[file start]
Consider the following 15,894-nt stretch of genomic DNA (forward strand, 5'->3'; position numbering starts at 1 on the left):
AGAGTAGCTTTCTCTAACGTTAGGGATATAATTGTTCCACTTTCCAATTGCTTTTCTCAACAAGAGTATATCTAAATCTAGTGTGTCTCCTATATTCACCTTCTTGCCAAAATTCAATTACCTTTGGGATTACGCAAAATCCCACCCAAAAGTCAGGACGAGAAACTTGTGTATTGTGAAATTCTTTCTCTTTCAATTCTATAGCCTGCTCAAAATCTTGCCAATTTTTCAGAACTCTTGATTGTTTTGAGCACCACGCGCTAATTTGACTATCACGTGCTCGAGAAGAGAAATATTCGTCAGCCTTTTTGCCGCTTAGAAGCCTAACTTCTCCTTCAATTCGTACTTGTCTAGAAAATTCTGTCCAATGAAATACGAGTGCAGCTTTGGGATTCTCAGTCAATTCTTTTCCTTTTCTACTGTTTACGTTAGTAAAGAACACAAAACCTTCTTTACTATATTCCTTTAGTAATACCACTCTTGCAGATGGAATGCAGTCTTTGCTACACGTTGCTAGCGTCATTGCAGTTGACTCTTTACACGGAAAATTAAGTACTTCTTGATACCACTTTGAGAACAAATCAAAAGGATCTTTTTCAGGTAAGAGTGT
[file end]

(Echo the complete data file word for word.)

Consider the following 15,894-nt stretch of genomic DNA (forward strand, 5'->3'; position numbering starts at 1 on the left):
AGAGTAGCTTTCTCTAACGTTAGGGATATAATTGTTCCACTTTCCAATTGCTTTTCTCAACAAGAGTATATCTAAATCTAGTGTGTCTCCTATATTCACCTTCTTGCCAAAATTCAATTACCTTTGGGATTACGCAAAATCCCACCCAAAAGTCAGGACGAGAAACTTGTGTATTGTGAAATTCTTTCTCTTTCAATTCTATAGCCTGCTCAAAATCTTGCCAATTTTTCAGAACTCTTGATTGTTTTGAGCACCACGCGCTAATTTGACTATCACGTGCTCGAGAAGAGAAATATTCGTCAGCCTTTTTGCCGCTTAGAAGCCTAACTTCTCCTTCAATTCGTACTTGTCTAGAAAATTCTGTCCAATGAAATACGAGTGCAGCTTTGGGATTCTCAGTCAATTCTTTTCCTTTTCTACTGTTTACGTTAGTAAAGAACACAAAACCTTCTTTACTATATTCCTTTAGTAATACCACTCTTGCAGATGGAATGCAGTCTTTGCTACACGTTGCTAGCGTCATTGCAGTTGACTCTTTACACGGAAAATTAAGTACTTCTTGATACCACTTTGAGAACAAATCAAAAGGATCTTTTTCAGGTAAGAGTGT